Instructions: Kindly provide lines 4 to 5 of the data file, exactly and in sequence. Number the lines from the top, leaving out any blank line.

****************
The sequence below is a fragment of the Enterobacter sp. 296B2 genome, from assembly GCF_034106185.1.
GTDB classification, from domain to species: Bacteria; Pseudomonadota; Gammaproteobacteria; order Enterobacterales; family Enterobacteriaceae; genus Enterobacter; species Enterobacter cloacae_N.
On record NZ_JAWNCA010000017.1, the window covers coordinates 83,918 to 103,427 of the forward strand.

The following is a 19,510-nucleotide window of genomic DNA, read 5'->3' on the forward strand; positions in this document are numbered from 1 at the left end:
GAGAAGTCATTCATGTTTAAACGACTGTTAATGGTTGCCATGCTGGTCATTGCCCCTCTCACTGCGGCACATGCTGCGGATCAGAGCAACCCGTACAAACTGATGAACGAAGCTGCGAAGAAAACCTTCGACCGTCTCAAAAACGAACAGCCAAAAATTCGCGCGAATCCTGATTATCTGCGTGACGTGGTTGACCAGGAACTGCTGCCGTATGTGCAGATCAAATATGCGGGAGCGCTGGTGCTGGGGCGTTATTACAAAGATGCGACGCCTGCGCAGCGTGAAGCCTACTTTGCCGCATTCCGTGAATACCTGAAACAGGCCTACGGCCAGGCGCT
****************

The following is a 19,510-nucleotide window of genomic DNA, read 5'->3' on the forward strand; positions in this document are numbered from 1 at the left end:
GAGAAGTCATTCATGTTTAAACGACTGTTAATGGTTGCCATGCTGGTCATTGCCCCTCTCACTGCGGCACATGCTGCGGATCAGAGCAACCCGTACAAACTGATGAACGAAGCTGCGAAGAAAACCTTCGACCGTCTCAAAAACGAACAGCCAAAAATTCGCGCGAATCCTGATTATCTGCGTGACGTGGTTGACCAGGAACTGCTGCCGTATGTGCAGATCAAATATGCGGGAGCGCTGGTGCTGGGGCGTTATTACAAAGATGCGACGCCTGCGCAGCGTGAAGCCTACTTTGCCGCATTCCGTGAATACCTGAAACAGGCCTACGGCCAGGCGCT